Too late. The male had already struck. He slit Sabine’s throat, blood painting the walls as her small body fell.
Lanthe’s daze burned away. She scrambled to her feet, shrieking, “Ai-bee?” She ran for her sister, kneeling beside her. “No, no, no, Ai-bee, don’t die, don’t die, don’t die!” Lanthe’s own sorcery was manifesting itself. The air grew warm, as electric as the lightning surrounding them.
Sabine is leaving me. Because of Thronos and these men. My entire family taken from me in one night. A clarity such as she’d never known swept over her.
My family dies; the Vrekeners pay.
No longer would she hesitate to use her power. No mercy—for any of them.
She commanded the soldiers, “Do not move! You stab yourself! Fight each other—to the death!”
The room was thick with whorls of sorcery, and the abbey quaked all around them, the ancient rock walls groaning. A fracture forked along one of the stained-glass windows. In an earsplitting rush, it shattered.
She turned to her betrayer, the boy she’d thought she loved. The boy who’d led these fiends straight to her home.
He was wending his way around bodies to reach her, now that the adult who’d guarded him was dead.
Voice breaking, she sobbed, “I trusted you. Sabine was everything to me.” Then, louder, she commanded him: “Jump through the window”—the one hundreds of feet above the valley floor—“and do not use your wings on the way down!”
His silver eyes pleaded for her not to do this thing, so she turned back to her sister’s body, refusing to watch.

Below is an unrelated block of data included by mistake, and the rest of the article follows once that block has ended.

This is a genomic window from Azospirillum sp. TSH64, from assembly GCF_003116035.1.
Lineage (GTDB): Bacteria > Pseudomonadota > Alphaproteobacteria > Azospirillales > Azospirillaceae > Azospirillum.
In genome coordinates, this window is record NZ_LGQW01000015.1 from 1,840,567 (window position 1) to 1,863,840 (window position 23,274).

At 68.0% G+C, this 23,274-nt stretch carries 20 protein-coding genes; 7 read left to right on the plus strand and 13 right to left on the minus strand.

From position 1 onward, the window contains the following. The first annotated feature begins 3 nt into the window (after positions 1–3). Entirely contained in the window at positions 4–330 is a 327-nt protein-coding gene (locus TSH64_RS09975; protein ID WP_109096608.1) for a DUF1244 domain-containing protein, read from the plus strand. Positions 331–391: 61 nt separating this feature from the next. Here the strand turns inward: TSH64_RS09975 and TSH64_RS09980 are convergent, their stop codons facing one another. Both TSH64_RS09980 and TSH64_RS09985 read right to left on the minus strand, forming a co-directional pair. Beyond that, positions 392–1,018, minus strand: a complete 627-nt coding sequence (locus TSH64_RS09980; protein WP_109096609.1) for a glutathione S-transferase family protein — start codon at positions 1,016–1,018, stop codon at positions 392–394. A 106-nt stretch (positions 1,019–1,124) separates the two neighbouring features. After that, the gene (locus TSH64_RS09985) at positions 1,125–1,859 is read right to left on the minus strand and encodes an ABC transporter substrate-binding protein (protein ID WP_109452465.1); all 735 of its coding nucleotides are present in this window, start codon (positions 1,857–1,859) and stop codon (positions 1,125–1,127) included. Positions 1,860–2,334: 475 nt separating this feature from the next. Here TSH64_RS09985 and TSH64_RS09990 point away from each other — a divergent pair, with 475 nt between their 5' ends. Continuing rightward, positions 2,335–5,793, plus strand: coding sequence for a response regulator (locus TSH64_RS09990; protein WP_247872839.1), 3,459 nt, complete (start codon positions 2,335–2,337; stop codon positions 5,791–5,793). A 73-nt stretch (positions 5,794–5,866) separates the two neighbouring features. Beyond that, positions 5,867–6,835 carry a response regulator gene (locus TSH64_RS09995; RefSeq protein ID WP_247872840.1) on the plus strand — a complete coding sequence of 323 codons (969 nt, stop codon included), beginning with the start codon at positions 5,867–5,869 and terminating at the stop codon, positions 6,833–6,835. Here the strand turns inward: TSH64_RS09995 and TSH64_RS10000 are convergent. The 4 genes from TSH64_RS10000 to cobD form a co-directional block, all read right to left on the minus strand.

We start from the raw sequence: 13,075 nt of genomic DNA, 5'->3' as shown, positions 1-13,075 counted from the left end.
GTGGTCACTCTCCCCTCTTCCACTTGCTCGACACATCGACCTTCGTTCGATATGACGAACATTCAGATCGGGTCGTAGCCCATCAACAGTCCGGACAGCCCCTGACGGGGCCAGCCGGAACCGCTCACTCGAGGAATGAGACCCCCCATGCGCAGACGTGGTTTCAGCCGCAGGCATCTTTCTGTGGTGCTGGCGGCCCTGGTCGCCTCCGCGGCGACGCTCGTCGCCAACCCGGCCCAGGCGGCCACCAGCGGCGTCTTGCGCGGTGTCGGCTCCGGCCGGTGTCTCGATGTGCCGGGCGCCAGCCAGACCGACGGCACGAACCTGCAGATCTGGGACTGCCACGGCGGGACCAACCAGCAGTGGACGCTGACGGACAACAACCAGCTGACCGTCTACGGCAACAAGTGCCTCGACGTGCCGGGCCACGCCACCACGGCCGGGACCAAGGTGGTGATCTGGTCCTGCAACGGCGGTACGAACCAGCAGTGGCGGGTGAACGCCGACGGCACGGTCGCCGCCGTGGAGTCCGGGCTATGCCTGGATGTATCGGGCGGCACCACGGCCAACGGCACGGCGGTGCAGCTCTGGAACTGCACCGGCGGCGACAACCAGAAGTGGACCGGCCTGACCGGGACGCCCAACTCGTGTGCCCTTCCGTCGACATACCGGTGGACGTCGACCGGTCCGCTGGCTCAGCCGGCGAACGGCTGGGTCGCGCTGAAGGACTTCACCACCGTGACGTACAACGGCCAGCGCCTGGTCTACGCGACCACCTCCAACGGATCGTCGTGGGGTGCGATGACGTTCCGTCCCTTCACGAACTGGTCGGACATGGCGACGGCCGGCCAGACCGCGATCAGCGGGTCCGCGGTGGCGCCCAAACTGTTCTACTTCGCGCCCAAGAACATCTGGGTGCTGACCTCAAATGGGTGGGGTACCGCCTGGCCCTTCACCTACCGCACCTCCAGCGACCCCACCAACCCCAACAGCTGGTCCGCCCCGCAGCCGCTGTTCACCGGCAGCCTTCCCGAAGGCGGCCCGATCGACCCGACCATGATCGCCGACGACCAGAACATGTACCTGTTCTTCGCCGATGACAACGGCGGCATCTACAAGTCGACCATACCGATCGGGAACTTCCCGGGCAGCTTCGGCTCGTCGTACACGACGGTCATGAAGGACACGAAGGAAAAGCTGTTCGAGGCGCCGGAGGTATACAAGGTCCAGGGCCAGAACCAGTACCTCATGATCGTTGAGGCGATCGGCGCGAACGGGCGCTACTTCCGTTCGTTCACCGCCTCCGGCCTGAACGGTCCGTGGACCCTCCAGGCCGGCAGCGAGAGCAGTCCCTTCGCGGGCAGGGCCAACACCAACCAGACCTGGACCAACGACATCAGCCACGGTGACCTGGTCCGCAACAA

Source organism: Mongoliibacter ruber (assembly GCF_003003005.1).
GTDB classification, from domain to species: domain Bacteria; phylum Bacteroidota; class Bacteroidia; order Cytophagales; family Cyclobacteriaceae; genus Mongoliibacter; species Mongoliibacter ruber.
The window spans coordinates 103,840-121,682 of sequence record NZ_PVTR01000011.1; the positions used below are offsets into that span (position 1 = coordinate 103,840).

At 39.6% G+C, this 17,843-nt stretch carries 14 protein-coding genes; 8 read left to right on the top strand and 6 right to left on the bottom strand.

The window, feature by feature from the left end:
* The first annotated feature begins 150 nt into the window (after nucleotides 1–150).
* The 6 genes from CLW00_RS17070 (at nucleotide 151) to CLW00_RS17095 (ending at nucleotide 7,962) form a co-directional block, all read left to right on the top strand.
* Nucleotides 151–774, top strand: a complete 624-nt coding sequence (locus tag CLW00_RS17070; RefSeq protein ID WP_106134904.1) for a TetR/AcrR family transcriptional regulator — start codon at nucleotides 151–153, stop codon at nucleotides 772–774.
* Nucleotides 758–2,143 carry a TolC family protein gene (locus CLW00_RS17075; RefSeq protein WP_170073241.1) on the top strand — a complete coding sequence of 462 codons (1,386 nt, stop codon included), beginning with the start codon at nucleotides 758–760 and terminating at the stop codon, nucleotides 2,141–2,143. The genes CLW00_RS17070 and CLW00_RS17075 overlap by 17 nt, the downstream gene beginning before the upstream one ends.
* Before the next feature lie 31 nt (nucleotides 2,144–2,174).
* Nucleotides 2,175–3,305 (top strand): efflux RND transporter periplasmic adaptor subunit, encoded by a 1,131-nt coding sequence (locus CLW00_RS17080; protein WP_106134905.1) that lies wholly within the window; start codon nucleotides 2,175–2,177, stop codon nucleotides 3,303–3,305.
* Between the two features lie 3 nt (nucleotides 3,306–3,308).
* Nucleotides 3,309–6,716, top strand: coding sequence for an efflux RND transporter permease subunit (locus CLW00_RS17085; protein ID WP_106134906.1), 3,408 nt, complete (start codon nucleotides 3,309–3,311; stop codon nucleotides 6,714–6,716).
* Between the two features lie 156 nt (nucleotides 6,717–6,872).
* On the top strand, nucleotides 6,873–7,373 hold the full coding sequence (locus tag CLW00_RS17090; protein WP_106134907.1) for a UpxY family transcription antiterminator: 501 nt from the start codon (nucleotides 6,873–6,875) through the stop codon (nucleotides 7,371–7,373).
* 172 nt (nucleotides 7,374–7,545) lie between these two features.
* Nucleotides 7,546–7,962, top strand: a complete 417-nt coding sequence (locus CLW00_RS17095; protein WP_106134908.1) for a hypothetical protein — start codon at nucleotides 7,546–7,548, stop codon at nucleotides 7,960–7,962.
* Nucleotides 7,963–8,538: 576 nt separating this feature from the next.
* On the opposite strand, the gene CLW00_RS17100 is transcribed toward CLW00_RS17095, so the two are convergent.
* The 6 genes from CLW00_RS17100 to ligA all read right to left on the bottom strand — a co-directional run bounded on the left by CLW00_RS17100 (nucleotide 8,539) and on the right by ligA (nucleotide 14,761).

He never made a sound all the way down.
“Live, Ai-bee!” Lanthe screamed, but Sabine’s glassy gaze was sightless, her chest still of breath. “HEAL!” she commanded, using all the power she possessed. The room quaked harder, jostling furniture. Mother’s head hit the floor and rolled, Father’s right behind hers. “Don’t leave me! LIVE!”
More sorcery, more, more, MORE . . .
Sabine’s eyes fluttered open—they were bright, lucid. “Wh-what happened?”
While Lanthe was utterly emptied of sorcery, Sabine bounded to her feet, appearing rested.
I brought her back. She’s all I have now.
They fled from the abbey into the night. Yet in the valley, Lanthe trailed behind Sabine. She looked back over her shoulder, saw Thronos on the ground, clinging to life.
His body lay broken, limbs and wings twisted, skin flayed.
Somehow he raised his hand off the ground to reach for her with yearning in his eyes. . . .
Now, hundreds of years later, Thronos raised his hand off the ground to reach for her once more.
Just as she’d done that night, Lanthe turned from him and ran.
Hoping to find Carrow and her crew, Lanthe headed for low ground. In the steady rain, she sprinted over uneven terrain. Though her lungs began to burn, she kept up a punishing pace, slowing only to hide when she sensed other immortals.
All the while, she tried not to think about Thronos. So why did she keep seeing his scars, his misery?
She refused to feel guilt about leaving him behind earlier, much less for making him jump as a boy.
If Thronos hadn’t betrayed her, then that Vrekener leader—who was his father, the king—wouldn’t have murdered her parents. Over the years, Sabine wouldn’t have needed so much of Lanthe’s sorcery to repeatedly cheat death.